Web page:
For you to remain aware of the potential issues and changes in your business on a timely basis, your Controller (or Accounting Manger, CFO, VP Finance, or other person with similar responsibilities) should prepare a regular update of the key information and indicators for management. Many of the more sophisticated ERP and accounting systems provide a feature that will do this automatically once it has been initialized, but it is amazing how many businesses do not take advantage of this feature.
In order to determine the indicators to be reported, their definition and the establishment of criteria in your system, considerable time and effort is required. Of course, it is critical that the entire management team participate in the necessary planning so that each area obtains the information that it requires.
If your current software does not have this feature, it is not difficult for your Controller to set up a spreadsheet format that can maintain the data and be manually updated from the ERP/accounting system. A dashboard that is an automatic extract from the accounting system is always as up-to-date as the accounting system, and is therefore considered to be “real time.” A manual extract should be updated periodically. I find that the most appropriate frequency is to prepare this every Monday for the week just completed, and again on the day after a month-end, to ensure a clear indication of the status of the key areas of the business.
A snapshot or dashboard should consist of the month-to-date information for the Key Performance Indicators that are available for your business. Once the format is set, updating this dashboard should not take more than an hour at most. Each business will select different indicators to include in the snapshot. Here are some ideas to get you started:
Cost of Sales
Gross margin %
Bank balance/ Line of credit usage
Accounts receivable – aging breakdown
Days sales outstanding
Accounts payable – aging breakdown
Inventory – by major category
Orders received – # and $ value
Unfilled orders – # and $ value
Of course, other criteria could be included depending on the your business and the nature of your tracking systems.
Many businesses that do implement a dashboard or snapshot still miss two key steps
First, ensure that your entire management team is given access to it and that they are fully educated on the meaning of every indicator. Often this will involve a session in which the Controller reviews each indicator, the source or formula used to calculate it and what it means in your business. This should include ranges that have been experienced for each indicator in the past and the anticipated causes of fluctuations. Data is a powerful tool but where it is poorly understood it can lead to poor decision-making or unnecessary disagreements and result in wasted time.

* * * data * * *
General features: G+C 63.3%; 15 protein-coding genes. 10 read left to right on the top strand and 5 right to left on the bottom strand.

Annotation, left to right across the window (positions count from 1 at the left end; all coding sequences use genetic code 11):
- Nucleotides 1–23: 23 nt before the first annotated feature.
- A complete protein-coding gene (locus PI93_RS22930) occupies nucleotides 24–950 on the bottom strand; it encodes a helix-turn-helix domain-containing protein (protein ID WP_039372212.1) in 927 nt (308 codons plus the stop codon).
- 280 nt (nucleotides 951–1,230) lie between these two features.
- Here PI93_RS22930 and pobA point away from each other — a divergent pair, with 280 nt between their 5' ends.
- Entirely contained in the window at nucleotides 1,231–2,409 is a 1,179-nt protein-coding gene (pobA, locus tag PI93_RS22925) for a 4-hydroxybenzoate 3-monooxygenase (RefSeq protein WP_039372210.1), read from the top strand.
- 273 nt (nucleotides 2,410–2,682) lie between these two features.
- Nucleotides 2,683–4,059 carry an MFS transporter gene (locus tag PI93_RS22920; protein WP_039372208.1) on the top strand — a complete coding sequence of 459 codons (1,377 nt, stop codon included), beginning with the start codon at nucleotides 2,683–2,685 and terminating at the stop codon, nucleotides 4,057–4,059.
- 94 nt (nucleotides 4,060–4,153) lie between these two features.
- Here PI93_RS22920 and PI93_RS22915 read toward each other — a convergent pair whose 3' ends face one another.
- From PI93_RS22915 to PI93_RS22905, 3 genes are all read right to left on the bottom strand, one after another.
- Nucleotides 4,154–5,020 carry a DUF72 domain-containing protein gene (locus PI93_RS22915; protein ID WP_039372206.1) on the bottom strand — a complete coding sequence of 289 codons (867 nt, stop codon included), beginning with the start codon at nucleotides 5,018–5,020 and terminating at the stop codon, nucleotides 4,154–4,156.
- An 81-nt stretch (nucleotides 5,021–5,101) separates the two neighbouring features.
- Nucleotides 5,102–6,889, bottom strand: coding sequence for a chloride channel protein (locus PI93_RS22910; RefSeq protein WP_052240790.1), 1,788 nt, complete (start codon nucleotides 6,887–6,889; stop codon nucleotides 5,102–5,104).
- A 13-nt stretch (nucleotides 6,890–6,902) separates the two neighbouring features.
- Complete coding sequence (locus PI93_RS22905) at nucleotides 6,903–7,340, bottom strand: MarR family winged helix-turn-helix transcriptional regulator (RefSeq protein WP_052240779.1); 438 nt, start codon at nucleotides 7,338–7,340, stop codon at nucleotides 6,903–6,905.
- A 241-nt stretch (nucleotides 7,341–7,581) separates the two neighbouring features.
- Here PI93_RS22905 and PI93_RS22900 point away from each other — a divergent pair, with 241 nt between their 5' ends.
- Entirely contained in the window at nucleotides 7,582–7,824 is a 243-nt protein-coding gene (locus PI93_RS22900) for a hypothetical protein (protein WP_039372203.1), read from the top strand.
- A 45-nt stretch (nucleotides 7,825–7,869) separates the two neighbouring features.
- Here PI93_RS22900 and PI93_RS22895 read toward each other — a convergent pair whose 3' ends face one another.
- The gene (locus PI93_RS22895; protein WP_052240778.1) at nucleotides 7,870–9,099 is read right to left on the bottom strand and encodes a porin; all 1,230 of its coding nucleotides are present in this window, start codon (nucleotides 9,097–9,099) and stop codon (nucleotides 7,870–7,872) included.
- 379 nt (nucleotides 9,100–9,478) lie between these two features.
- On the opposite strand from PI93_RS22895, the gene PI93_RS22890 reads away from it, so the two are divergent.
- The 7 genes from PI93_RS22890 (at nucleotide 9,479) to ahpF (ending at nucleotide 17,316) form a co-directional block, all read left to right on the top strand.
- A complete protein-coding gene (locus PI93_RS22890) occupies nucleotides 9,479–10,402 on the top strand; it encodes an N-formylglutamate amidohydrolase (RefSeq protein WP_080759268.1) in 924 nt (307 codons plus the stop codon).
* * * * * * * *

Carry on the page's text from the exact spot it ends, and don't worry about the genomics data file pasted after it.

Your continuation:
Second, determine who is responsible for explaining unexpected values and implement a follow-up process. This could involve different people for different indicators and, although many would explained by the Controller, there usually should be other key staff to explain such items as operating statistics. This process must include reporting back to the team so that they understand how it is going to affect their area of responsibility.
A dashboard or snapshot is not expensive to implement or maintain and used effectively can be a very effective tool in the hands of management.
About the Author James Phillipson is a Chartered Accountant and a Principal of Mastermind Solutions Inc. with over twenty years experience in large and small businesses. He has provided financial counselling to his clients since 1996, often in the role of a Controller or Chief Financial Officer. James has experience in financial roles in a wide variety of businesses and industries.
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